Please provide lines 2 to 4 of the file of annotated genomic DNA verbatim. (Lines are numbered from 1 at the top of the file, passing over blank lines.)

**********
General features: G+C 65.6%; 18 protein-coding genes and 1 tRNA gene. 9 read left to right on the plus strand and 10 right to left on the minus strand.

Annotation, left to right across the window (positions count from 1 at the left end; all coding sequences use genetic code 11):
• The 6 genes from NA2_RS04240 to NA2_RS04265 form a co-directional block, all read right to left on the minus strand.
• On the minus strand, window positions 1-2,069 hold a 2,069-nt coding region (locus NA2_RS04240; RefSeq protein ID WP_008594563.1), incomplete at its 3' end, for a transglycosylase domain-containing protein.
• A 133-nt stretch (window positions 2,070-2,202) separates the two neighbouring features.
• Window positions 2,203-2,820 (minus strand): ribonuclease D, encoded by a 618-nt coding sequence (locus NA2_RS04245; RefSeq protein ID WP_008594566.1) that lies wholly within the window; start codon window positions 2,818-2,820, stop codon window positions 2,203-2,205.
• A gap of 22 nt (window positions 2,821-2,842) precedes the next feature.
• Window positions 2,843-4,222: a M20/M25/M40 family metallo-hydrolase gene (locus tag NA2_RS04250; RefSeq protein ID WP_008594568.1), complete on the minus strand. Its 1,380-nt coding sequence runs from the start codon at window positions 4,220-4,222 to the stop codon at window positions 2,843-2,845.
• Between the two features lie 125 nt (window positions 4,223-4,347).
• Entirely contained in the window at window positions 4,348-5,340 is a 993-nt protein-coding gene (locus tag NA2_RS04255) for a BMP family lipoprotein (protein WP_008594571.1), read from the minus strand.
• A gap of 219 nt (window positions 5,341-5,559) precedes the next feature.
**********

Annotation, left to right across the window (positions count from 1 at the left end; all coding sequences use genetic code 11):
• The 6 genes from NA2_RS04240 to NA2_RS04265 form a co-directional block, all read right to left on the minus strand.
• On the minus strand, window positions 1-2,069 hold a 2,069-nt coding region (locus NA2_RS04240; RefSeq protein ID WP_008594563.1), incomplete at its 3' end, for a transglycosylase domain-containing protein.